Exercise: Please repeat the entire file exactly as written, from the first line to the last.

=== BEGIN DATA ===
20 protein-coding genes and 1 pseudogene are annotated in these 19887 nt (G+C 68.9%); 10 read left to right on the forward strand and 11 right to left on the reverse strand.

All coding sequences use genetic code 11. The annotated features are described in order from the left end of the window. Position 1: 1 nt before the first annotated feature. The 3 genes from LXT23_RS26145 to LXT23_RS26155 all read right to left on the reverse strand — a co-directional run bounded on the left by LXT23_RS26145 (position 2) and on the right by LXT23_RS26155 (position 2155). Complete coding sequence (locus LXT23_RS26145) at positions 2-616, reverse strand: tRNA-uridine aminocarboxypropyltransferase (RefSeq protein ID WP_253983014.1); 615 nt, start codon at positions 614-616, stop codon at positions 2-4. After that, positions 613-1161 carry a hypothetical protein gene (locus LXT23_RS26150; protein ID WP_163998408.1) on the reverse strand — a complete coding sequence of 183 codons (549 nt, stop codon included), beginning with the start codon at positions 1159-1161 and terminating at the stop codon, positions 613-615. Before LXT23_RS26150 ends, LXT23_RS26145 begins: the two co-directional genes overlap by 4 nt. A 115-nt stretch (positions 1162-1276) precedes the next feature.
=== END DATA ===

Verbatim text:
20 protein-coding genes and 1 pseudogene are annotated in these 19887 nt (G+C 68.9%); 10 read left to right on the forward strand and 11 right to left on the reverse strand.

All coding sequences use genetic code 11. The annotated features are described in order from the left end of the window. Position 1: 1 nt before the first annotated feature. The 3 genes from LXT23_RS26145 to LXT23_RS26155 all read right to left on the reverse strand — a co-directional run bounded on the left by LXT23_RS26145 (position 2) and on the right by LXT23_RS26155 (position 2155). Complete coding sequence (locus LXT23_RS26145) at positions 2-616, reverse strand: tRNA-uridine aminocarboxypropyltransferase (RefSeq protein ID WP_253983014.1); 615 nt, start codon at positions 614-616, stop codon at positions 2-4. After that, positions 613-1161 carry a hypothetical protein gene (locus LXT23_RS26150; protein ID WP_163998408.1) on the reverse strand — a complete coding sequence of 183 codons (549 nt, stop codon included), beginning with the start codon at positions 1159-1161 and terminating at the stop codon, positions 613-615. Before LXT23_RS26150 ends, LXT23_RS26145 begins: the two co-directional genes overlap by 4 nt. A 115-nt stretch (positions 1162-1276) precedes the next feature.